Hey, Sheriff Fletcher, “Did you lie?”

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After Sheriff Bostrom revealed that lists of 33 terrorist organizations and multiple terrorism briefs were not found in the Sheriff’s department search, the media then asked Bob Fletcher, the previous sheriff,  to reply to the question on whether he “exaggerated”. That is the polite form of “Did you lie?” And here are Fletcher’s twelve defenses for your entertainment:

1) The “We don’t know how to use a paper shredder” defense, so therefore nothing is on paper. Never mind that paper shredders supposedly ran non-stop after the last election.

“There was rarely information passed out in paper form,” he  [Fletcher] said. “We didn’t want the paper to be left in the wastebasket or to leave the room.”
(StarTribune)

 

2) The “We are so worried about security that instead of meeting in a secure relatively new Sheriff’s building with classrooms, that we met in a community center” defense. I guess the files must be there as well.

[Fletcher] He said that his office organized a terrorism task force in 2003 that met monthly with several law enforcement agencies at the Maplewood Community Center.
(StarTribune)

3) The “Brief – anything can be a brief” defense.

The “briefs” refer to everything from personal e-mails to crime bulletins to in-person conversations,  Fletcher said, explaining that no standard procedure existed to produce or record them.
(StarTribune)

4) The “Just google it defense”. That we paid our old Sheriff department the big bucks, so they could just google it.

Some investigations relied on information readily available to the public via websites, he [Fletcher] said.
(StarTribune)

5) The “There must be an ongoing investigation somewhere so I don’t have to provide information” defense. Sorry, the RNC 8 investigation was the last to finish and it finished last fall.

[Fletcher] He declined to discuss the nature of other briefs, citing ongoing investigations.
((StarTribune)

6) The “Personally attack the person who attacks you” defense.

He also called Gustafson “clueless” about the affairs of the department. “I guess no one told Randy Gustafson that the election ended on November 2nd,” said Fletcher, who lost to Bostrom by a wide margin. Gustafson was Bostrom’s campaign spokesman.
(StarTribune)

7) Use the call a friend lifeline!

Maplewood Police Chief David Thomalla said he attends the terrorism task force meetings and confirmed Monday that Fletcher’s office presented both written, verbal and photographic information.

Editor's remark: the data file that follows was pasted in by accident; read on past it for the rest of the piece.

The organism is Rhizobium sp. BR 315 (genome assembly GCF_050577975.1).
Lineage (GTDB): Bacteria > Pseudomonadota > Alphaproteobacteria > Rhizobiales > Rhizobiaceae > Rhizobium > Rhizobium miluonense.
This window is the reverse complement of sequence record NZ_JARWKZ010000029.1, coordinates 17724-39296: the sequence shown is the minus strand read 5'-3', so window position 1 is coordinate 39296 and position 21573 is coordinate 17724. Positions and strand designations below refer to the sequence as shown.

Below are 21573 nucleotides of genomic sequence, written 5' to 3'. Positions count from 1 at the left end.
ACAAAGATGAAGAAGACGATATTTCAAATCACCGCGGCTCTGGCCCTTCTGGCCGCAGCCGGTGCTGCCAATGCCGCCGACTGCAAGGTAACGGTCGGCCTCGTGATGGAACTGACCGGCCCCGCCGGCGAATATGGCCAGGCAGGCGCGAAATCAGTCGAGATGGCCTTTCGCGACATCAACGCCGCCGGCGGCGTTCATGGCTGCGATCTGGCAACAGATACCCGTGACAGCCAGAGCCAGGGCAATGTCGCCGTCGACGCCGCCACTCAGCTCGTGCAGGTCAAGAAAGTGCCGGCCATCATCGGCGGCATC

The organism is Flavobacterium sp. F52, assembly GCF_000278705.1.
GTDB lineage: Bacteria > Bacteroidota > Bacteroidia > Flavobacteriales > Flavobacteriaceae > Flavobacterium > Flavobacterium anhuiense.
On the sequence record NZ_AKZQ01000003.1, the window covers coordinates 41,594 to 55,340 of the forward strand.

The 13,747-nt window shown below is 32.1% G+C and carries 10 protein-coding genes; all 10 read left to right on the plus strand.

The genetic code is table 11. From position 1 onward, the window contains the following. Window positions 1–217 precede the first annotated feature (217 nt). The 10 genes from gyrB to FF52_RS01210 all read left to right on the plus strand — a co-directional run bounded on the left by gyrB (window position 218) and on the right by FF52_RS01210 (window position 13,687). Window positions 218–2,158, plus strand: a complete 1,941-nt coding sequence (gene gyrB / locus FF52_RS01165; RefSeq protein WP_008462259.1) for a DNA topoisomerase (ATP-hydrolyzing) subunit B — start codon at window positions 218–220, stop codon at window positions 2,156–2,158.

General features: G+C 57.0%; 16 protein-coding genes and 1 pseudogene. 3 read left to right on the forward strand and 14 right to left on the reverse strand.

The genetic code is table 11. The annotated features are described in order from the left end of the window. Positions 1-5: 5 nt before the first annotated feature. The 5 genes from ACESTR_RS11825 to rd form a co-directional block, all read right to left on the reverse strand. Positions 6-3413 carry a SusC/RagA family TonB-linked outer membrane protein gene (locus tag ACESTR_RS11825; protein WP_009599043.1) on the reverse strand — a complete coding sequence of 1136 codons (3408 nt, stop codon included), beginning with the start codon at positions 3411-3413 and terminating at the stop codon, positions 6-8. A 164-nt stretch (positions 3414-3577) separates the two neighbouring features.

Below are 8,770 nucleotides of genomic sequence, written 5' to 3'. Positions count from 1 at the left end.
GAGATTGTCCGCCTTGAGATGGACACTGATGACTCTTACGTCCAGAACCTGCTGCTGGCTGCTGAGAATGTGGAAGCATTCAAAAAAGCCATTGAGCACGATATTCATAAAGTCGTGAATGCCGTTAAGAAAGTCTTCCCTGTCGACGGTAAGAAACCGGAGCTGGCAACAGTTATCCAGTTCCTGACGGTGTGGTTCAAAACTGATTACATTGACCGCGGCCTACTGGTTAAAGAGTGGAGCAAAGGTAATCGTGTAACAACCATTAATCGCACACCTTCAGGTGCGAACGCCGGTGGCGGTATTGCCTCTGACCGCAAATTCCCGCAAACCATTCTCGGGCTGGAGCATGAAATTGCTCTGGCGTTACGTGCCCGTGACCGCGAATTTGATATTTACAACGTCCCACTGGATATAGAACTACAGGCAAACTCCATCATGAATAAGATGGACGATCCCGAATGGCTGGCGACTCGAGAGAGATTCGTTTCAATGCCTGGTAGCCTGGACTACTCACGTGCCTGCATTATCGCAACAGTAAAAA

(StarTribune)

8) When in doubt, say nothing, take the 5th!

Fletcher declined to say how many people and how much money were dedicated to the investigations.
(StarTribune)

9) Really, someone else must have destroyed or hid the files, maybe “the dog did it”. Yep, we basically have the  “the dog did it” defense.

The briefs are either destroyed or tucked in investigators’ files, he [Fletcher] said.
((StarTribune)

10) The “If you want to have it,  you have to ask for it” defense. Never mind that data inquires asked for this information twice last year.

[Fletcher] He says during the two-month transition period late last year to Bostrom’s command, neither Bostrom nor Gustafson made any inquiries about his terrorism work.
(Citypages)

11) The “Its none of your business” defense.

Deputies did do much of their initial research simply by surfing the web and watching the news, Fletcher admits, but that was not the extent of it. How they spent their time on those higher level investigations was none of Hollish’s business, says Fletcher.
(Citypages)

12) This is my favorite. The “You fired the guy who had the answers and he took the documentation with him.” defense. Taking documentation away is illegal by the way.

[Fletcher] says the person who would know most about the briefs, Deputy Gary Olding, was fired on Jan. 2 and may have taken the documentation with him.

“The new Sheriff Bostorm fired Mr. Olding on Jan. 2,” he says. “I can understand why it’s difficult for him to get specific information.”
(Citypages)

BONUS – from the just added Pioneer Press article! The “anything can be terrorism” defense.

A terrorism brief could include e-mails to law enforcement officers about a lock broken at a water department reservoir, Fletcher said. “We wouldn’t know if it was an attempt to contaminate water or just kids playing around,” he said, so the information would be sent as a precaution.

(Pioneer Press)